Satya Chai Bazaar
We came here because: we had had enough of conventional curries and were craving some spicy Indian street food. Plus the weather has been beautiful so we wanted to take full advantage by being outside.
The décor was: Slumdog meets chai lounge. It is located in a vacant lot opposite the Ponsonby Countdown. Hessian coffee sacs flap over the entrance way, partially obscuring the Bazaar from the street. Step inside and you’ll find an urban oasis of overturned whiteware and repurposed doors for tables with cushioned wooden crates to stoop on. As the sun goes down the gas lamps and fairy lights come on and it’s all a bit magical.
The food was: incredible. One bite and you’re transported to the streets of India. It’s a short menu of street food that you’re unlikely to have tried before. Those fluffy Parker House-style rolls (or ‘pav’ as they call it) make more than one appearance on the menu. Firstly they feature as a slider (Vada Pav, $8), crisp and buttery, dusted with Kashmiri chilli and encasing a spiced potato fritter, any greasiness cut by tangy tamarind chutney and a fresh mint chutney. The rolls also feature in one of my favourite dishes, the Kheema Pav ($14, chicken or lamb options available). Described as India’s answer to sloppy joes, our minced lamb version was spicy and unctuous, served with fried, lusciously buttered bread rolls that you’re meant to slop the lamb mince onto. Things are kept in check however with a salsa of sorts of fresh herbs, onion, tomato and capsicum that is served on top.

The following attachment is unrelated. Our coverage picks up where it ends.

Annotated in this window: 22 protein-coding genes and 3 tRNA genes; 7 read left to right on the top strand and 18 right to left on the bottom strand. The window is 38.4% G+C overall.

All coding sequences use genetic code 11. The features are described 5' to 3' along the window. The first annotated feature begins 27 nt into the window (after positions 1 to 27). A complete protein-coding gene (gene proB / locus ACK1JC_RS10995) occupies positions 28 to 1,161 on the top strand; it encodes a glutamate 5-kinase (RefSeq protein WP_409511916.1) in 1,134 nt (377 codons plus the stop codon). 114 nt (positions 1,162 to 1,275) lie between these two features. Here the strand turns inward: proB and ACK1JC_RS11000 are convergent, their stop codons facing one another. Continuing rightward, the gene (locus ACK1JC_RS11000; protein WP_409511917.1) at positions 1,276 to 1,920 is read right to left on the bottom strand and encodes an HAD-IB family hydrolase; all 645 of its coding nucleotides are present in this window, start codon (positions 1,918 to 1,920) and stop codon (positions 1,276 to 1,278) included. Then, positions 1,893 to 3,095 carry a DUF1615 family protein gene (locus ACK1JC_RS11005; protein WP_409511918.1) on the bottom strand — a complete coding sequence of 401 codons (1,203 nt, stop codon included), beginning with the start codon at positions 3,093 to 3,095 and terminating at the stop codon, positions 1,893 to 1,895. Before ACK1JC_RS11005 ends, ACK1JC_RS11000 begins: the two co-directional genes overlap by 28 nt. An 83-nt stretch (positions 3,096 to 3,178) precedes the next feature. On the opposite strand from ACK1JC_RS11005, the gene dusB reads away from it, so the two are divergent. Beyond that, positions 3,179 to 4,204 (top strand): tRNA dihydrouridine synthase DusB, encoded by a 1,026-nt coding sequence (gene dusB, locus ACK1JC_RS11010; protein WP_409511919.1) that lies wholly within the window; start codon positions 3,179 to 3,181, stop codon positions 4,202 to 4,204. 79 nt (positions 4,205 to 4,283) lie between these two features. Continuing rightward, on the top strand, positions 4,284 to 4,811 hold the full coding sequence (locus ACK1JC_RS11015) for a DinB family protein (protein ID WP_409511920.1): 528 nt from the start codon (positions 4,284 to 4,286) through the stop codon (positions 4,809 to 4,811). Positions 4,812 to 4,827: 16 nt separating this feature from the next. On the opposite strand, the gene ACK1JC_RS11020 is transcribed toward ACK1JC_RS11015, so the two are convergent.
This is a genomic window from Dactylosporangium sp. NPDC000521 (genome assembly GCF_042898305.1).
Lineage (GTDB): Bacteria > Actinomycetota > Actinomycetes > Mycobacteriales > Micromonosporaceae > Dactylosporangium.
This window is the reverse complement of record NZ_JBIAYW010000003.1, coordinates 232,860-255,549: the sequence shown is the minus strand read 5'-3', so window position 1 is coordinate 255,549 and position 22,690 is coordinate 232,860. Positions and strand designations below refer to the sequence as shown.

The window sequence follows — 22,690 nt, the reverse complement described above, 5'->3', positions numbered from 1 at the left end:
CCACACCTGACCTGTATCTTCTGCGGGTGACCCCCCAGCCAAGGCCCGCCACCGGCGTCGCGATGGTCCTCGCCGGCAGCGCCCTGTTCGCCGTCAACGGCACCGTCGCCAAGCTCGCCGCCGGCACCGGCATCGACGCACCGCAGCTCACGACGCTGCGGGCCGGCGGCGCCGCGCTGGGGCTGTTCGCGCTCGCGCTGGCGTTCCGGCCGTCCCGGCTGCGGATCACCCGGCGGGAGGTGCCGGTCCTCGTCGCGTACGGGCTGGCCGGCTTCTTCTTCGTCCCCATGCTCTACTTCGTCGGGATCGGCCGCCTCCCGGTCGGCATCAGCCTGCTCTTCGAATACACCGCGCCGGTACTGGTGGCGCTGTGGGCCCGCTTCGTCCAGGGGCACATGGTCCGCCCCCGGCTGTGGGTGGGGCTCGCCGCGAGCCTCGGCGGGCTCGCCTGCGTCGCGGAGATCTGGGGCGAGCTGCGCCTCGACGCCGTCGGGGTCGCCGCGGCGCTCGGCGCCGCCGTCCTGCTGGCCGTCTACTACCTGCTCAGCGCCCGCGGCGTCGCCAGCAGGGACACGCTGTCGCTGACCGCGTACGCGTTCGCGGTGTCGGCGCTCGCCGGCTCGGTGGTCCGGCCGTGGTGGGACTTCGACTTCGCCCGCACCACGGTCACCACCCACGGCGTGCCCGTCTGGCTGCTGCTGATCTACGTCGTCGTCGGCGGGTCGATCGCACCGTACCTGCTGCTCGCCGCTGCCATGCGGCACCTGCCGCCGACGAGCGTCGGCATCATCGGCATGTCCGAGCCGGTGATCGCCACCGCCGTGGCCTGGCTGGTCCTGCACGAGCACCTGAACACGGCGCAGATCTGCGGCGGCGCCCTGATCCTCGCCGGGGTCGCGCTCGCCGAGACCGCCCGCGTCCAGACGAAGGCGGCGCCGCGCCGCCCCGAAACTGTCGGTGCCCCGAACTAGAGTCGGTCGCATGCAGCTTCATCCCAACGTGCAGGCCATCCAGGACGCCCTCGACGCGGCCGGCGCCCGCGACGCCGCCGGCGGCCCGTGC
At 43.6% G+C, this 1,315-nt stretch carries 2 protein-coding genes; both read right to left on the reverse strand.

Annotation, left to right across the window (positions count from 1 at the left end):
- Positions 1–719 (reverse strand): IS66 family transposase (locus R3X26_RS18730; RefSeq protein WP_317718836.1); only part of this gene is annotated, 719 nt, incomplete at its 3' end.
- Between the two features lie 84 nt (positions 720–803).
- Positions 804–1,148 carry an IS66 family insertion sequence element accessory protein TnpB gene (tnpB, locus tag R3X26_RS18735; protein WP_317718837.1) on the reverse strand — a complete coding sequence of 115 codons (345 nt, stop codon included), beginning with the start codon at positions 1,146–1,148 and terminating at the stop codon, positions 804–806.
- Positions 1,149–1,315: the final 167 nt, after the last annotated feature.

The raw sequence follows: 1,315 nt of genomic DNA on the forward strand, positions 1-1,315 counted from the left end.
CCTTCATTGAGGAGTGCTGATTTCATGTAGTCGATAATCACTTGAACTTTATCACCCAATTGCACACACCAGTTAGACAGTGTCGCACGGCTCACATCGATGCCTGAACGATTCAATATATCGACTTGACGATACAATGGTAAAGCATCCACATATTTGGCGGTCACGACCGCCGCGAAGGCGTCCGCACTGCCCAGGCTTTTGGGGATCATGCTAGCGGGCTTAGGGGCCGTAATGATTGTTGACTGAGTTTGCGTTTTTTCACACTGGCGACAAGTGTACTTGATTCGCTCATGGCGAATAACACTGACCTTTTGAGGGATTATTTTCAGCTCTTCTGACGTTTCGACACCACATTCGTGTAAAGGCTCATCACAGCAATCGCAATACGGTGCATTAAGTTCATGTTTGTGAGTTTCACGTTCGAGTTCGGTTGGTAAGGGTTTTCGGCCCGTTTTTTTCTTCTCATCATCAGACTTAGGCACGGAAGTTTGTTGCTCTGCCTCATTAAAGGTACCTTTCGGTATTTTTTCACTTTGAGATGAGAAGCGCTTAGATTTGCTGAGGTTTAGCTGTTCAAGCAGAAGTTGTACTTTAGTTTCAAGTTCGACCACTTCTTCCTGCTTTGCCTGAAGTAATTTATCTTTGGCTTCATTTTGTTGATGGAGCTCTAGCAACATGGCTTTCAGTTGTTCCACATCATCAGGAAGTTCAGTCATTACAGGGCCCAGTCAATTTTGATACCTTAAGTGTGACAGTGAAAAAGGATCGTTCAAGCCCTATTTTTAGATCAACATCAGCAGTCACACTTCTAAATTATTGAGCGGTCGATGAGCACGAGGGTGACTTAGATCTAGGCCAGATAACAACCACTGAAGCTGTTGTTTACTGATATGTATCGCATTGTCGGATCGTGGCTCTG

The other crowd favourite was the Papdi Chaat ($12), a savoury Indo-version of an Eton mess. Fans of Satya’s famous dahi puri will delight in this concoction of smashed up chickpea crackers, spiced potato, yoghurt and tamarind, date and mint chutneys. It’s finished off with a generous shower of masala spices and each spoonful is a taste and textural delight.
They lack a liquor license, but who cares when hot, fragrant masala chai (a spiced Indian milk tea) and Indian lemonade are on offer. The chai was served in a cute little terracotta jar.
We loved: the vibe of the place as much as the food and drink.
If I could change one thing it would be: that the Bazaar finds itself a permanent home. Why should good things ever come to an end?
Overall: a novel and quirky pop-up with a great atmosphere and even better food.
This review was originally written for Cheap Eats.